Ms Chigbue has rattled cages at the BPE. “There is the need to strengthen the bureau’s integrity, and staff who would constitute obstacles on our way or drag us back would be asked to leave,” she told journalists shortly after assuming the post. She made a commitment to strengthen the process and seek greater transparency and rigour, and promised to match the most qualified bidder – in technical and financial terms – to any deal rather than selecting unknown and unproven investors.

She has also been proactive in teaming up with the Nigerian Investment Promotion Commission to find ways in which to attract investors to the country, with the aim of improving the calibre of privatisation bidders.

Up for sale

Ms Chigbue has slated 21 companies for disposal this year, including the national telephone carrier NITEL, the national power utility NEPA, the Nigerian Ports Authority, the railway, refineries and NICON Insurance. Others include Afribank Nigeria plc, Nigeria Aviation Cargo Handling Company, NICON Hilton Hotel, Capital Hotels (Sheraton), the Federal Airports Authority of Nigeria, the oil palm companies, Steyr and the oil service companies.

The director general has taken direct control of key transactions, including the sale of NEPA, NITEL, the ports and refineries. These benchmark transactions – which are important not just because of their strategic impact on economic development – will be keenly watched to see whether the government can deliver on its promise of greater rigour in the process.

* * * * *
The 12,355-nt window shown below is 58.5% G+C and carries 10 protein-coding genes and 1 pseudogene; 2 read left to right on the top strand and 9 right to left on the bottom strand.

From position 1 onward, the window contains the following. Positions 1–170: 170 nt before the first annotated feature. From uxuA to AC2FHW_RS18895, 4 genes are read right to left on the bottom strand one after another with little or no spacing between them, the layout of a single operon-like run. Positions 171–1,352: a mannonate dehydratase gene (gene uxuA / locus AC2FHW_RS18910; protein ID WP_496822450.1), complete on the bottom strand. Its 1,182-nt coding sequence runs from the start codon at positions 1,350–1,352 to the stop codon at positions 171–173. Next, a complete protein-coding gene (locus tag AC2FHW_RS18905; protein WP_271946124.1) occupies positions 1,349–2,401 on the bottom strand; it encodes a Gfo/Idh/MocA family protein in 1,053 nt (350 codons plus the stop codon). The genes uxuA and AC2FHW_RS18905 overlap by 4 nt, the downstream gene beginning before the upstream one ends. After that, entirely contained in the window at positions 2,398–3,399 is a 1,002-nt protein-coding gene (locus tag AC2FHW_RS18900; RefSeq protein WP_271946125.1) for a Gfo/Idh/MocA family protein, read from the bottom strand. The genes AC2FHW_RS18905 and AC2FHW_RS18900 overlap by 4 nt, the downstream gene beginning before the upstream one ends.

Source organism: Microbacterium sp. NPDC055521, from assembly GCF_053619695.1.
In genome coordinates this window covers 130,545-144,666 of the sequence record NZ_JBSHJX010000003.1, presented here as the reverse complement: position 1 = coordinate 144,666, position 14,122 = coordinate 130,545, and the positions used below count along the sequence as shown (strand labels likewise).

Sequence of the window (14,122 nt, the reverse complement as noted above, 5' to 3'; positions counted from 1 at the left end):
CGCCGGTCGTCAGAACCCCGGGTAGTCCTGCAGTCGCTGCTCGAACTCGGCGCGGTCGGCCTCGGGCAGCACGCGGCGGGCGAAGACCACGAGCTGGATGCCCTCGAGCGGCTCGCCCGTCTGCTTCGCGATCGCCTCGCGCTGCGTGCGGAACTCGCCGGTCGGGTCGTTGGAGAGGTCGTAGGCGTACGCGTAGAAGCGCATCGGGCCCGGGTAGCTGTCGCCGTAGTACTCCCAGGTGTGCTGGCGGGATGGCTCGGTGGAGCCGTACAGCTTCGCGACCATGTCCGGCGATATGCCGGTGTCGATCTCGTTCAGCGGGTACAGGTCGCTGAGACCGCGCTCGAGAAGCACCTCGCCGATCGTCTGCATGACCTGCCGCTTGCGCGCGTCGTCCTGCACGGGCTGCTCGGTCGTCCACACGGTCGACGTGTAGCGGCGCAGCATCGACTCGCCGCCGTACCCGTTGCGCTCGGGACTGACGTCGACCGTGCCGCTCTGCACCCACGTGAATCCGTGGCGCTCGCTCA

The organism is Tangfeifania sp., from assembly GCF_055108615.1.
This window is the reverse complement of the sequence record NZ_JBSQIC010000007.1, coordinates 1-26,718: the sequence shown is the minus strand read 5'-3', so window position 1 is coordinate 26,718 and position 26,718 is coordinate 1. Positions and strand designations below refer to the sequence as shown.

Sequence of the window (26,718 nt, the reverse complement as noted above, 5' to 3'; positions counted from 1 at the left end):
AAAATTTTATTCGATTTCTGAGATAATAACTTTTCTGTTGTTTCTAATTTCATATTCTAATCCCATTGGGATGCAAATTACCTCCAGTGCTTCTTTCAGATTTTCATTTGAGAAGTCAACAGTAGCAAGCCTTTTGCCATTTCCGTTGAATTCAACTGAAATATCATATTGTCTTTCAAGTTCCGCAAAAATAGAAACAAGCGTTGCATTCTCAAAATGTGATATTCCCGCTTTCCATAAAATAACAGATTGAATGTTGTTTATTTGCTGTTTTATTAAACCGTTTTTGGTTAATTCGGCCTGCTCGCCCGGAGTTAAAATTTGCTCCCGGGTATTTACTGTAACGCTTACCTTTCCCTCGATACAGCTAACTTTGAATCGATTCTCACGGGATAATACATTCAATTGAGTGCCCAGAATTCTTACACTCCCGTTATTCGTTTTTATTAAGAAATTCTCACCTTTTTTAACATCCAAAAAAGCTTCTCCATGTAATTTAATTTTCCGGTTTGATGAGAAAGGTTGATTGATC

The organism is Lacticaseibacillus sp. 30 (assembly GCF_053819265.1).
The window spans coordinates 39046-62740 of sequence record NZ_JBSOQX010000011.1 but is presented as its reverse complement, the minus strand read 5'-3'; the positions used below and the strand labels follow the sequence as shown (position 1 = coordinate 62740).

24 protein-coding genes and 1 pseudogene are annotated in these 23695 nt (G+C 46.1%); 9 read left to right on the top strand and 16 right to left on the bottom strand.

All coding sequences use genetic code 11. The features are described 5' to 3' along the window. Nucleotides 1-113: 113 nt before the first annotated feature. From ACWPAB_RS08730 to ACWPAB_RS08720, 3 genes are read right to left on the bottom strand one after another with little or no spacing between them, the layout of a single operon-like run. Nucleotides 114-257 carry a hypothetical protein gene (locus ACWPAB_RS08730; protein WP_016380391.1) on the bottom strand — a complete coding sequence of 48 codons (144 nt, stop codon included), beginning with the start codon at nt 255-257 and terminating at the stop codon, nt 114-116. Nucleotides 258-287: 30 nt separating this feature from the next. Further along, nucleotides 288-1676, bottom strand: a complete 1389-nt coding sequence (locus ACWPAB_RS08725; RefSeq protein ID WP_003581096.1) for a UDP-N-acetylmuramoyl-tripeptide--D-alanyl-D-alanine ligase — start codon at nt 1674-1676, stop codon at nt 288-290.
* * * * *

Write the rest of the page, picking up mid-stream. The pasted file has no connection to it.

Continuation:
Most recently, Ms Chigbue was able to announce a winning bidder for the National Fertilizer Company of Nigeria (NAFCON). Local engineering and oil services company O-Secul bid $152m for NAFCON, claiming a technical partnership with ENGRO Chemicals Ltd of Pakistan,

The passing of the Electric Power Sector Reform Act has paved the way for liberalisation and privatisation of the power sector, which is arguably the weakest link in the Nigerian economy and the greatest headache to investors. NEPA generates electricity from a mix of hydro and thermal power stations, with an installed capacity of nearly 6000 megawatts (mw), although recent data pegs output at just 2600mw. With national demand of 6000mw, blackouts are common.

The new power sector law puts in motion the restructuring of NEPA and the subsequent privatisation of the unbundled companies. In July, NEPA’s name was changed to the Power Holding Company of Nigeria, a cosmetic but significant step towards the unbundling of the generation, transmission and distribution divisions of NEPA into 18 separate business units.

Litmus test